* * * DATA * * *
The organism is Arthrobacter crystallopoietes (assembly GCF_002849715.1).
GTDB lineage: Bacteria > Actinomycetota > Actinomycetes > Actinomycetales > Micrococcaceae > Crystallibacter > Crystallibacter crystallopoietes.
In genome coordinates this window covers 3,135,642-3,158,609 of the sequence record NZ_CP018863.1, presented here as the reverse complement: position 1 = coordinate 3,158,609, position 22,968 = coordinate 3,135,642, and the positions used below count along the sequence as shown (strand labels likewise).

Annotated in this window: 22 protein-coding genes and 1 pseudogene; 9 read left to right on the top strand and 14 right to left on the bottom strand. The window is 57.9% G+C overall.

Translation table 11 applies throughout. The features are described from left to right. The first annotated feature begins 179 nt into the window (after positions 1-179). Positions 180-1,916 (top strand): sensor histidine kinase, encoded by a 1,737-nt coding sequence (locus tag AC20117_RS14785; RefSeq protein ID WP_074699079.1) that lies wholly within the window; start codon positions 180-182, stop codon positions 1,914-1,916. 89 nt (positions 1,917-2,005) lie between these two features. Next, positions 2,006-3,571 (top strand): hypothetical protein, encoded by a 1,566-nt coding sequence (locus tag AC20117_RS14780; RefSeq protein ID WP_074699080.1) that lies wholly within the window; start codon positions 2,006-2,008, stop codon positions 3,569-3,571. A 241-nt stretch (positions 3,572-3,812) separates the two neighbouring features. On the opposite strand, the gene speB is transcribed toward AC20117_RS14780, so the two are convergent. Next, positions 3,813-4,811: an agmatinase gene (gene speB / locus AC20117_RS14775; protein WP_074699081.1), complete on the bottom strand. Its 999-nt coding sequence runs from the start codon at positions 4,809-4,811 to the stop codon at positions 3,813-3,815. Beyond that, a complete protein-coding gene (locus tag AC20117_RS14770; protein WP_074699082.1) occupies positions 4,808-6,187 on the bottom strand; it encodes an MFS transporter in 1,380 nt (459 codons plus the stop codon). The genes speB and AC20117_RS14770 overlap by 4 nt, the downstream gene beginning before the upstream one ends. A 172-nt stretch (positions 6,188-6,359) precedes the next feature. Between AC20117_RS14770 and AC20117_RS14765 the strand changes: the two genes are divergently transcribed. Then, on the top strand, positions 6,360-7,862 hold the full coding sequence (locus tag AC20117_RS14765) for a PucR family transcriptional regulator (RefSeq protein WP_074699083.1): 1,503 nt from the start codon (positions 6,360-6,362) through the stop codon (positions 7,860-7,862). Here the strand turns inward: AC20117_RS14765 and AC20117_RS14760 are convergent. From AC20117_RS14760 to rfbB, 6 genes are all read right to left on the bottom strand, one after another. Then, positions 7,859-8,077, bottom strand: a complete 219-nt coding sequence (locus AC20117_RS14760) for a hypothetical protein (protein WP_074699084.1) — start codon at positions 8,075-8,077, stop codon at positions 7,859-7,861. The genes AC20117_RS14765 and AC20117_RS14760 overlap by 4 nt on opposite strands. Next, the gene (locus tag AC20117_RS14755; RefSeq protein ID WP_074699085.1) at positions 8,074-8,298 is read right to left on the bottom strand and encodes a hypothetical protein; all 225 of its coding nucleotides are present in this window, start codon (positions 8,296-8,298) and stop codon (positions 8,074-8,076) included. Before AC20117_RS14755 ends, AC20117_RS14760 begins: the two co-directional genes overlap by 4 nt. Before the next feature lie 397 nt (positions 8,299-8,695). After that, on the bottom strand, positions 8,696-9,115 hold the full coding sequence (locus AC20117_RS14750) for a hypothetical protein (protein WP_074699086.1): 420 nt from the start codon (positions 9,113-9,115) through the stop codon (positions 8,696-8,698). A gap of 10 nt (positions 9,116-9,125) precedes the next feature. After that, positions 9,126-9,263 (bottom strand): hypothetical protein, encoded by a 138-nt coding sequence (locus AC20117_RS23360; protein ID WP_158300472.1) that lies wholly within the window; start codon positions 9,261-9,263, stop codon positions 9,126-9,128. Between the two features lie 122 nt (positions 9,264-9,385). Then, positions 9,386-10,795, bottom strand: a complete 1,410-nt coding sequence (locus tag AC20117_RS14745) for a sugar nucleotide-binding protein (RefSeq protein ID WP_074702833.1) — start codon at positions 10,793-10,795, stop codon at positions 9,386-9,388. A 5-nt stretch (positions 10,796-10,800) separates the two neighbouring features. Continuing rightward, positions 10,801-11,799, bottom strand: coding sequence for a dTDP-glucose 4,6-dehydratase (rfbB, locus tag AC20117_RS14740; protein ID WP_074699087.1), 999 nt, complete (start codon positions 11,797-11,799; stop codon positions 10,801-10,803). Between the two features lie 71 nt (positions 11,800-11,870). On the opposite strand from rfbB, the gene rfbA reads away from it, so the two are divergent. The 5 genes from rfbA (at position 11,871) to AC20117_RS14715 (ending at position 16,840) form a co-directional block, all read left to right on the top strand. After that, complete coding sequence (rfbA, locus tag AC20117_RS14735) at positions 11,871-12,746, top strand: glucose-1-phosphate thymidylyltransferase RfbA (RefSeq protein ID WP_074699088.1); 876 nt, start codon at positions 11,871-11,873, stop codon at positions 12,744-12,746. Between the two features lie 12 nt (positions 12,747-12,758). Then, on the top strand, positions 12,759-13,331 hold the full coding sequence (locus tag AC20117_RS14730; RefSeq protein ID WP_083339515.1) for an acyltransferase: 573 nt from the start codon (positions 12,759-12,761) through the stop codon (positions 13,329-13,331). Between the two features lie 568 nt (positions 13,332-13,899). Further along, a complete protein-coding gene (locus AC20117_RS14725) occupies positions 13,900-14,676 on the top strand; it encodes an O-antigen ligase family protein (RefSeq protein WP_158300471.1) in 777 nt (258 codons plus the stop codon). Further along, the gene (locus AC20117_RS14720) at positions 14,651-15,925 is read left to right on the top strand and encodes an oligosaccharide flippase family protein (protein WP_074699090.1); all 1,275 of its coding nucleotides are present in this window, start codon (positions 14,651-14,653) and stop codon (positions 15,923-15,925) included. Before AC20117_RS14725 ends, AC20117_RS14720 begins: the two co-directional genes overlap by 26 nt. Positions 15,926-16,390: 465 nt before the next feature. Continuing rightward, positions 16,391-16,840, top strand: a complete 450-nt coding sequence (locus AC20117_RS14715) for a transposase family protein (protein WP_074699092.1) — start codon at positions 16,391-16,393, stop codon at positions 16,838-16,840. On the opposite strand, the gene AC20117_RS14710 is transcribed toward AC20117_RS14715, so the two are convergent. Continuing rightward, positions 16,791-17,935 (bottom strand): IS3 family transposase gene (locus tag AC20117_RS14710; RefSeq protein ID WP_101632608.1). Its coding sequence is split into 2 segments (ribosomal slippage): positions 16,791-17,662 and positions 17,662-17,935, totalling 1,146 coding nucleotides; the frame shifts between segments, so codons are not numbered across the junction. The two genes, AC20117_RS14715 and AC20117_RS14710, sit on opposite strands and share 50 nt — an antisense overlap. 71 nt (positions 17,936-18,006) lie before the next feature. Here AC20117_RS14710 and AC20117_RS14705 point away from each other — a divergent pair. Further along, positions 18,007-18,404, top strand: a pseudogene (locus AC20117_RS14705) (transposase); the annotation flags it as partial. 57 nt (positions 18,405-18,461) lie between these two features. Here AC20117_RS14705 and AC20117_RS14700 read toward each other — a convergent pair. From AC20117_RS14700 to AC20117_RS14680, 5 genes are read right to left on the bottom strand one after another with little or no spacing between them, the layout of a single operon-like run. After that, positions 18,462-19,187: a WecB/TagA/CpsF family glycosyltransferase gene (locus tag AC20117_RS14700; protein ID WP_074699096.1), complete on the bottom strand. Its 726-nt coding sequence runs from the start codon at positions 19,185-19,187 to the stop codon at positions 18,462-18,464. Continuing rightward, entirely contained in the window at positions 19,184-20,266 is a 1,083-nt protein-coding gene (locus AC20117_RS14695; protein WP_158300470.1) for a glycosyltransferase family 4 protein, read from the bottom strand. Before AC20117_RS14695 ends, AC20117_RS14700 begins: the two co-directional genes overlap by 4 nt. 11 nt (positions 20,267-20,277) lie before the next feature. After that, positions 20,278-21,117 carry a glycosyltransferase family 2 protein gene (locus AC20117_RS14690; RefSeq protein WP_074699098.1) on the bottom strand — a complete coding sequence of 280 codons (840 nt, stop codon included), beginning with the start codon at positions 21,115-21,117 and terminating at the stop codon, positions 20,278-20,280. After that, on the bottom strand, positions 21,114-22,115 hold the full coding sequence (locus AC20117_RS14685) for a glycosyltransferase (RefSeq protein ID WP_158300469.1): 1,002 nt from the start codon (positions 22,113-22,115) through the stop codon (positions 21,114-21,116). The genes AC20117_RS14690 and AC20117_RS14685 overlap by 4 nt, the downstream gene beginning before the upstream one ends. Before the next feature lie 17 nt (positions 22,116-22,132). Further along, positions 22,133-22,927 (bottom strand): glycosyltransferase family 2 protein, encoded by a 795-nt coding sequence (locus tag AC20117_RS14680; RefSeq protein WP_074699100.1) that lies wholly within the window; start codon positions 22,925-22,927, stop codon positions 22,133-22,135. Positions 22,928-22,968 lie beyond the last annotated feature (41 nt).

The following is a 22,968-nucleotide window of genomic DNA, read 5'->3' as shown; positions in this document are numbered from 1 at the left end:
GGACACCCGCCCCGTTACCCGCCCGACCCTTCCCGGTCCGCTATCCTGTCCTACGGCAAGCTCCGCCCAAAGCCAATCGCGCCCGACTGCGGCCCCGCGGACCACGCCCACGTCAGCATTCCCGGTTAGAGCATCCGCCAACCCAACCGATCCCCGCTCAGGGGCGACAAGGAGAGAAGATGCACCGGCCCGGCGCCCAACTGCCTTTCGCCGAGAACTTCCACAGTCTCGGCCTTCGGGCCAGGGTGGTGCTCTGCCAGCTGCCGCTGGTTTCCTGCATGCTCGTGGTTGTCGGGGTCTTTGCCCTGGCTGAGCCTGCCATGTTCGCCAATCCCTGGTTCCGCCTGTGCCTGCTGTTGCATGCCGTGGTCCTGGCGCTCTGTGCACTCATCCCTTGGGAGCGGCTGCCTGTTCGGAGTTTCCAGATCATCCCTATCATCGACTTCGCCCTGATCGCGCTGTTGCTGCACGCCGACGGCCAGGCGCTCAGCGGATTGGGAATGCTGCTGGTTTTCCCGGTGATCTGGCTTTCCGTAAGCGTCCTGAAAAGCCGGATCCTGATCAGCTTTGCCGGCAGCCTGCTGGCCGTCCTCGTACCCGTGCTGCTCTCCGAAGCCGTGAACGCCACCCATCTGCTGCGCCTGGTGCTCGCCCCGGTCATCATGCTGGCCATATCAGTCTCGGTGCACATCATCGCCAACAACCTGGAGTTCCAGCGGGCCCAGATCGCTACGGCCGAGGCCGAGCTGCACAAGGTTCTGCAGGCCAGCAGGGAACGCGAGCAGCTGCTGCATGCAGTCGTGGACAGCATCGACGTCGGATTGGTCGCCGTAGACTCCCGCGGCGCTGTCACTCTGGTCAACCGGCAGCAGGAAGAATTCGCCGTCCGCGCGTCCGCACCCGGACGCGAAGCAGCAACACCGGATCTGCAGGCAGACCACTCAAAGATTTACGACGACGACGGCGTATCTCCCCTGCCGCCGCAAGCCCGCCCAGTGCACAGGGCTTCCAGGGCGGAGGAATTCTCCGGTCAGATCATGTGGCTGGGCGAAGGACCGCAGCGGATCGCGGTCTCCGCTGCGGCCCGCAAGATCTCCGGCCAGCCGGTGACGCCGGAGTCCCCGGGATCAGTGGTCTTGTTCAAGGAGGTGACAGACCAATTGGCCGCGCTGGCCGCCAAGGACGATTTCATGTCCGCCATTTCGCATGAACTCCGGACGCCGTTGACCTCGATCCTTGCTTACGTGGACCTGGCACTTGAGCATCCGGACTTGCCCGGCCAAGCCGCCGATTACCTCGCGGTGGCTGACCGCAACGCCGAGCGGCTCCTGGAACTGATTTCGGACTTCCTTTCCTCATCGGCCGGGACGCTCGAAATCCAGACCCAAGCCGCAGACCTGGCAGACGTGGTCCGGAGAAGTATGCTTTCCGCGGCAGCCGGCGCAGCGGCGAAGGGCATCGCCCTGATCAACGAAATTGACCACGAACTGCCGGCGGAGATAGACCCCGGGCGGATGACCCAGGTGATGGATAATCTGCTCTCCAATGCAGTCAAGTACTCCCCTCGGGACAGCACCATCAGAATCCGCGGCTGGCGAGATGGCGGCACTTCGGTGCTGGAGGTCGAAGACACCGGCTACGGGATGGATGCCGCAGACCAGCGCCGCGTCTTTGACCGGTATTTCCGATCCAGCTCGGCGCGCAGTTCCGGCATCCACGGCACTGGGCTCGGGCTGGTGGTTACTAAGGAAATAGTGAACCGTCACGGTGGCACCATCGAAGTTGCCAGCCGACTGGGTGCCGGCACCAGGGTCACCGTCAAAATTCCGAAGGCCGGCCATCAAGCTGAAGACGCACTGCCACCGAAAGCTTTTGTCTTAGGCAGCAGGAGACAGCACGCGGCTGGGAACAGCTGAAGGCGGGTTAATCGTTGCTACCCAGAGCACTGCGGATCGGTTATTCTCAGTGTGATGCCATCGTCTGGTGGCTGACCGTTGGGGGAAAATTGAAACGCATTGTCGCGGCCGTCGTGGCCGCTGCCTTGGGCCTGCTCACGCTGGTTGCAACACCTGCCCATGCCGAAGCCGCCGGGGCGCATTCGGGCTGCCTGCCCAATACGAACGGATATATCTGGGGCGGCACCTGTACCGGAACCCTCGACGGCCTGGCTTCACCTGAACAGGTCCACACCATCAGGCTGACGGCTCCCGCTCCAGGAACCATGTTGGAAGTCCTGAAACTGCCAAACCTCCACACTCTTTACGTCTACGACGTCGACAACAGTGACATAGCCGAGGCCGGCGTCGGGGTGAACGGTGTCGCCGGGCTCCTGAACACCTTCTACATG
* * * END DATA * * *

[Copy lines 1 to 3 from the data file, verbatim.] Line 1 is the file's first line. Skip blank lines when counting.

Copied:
The organism is Arthrobacter crystallopoietes (assembly GCF_002849715.1).
GTDB lineage: Bacteria > Actinomycetota > Actinomycetes > Actinomycetales > Micrococcaceae > Crystallibacter > Crystallibacter crystallopoietes.
In genome coordinates this window covers 3,135,642-3,158,609 of the sequence record NZ_CP018863.1, presented here as the reverse complement: position 1 = coordinate 3,158,609, position 22,968 = coordinate 3,135,642, and the positions used below count along the sequence as shown (strand labels likewise).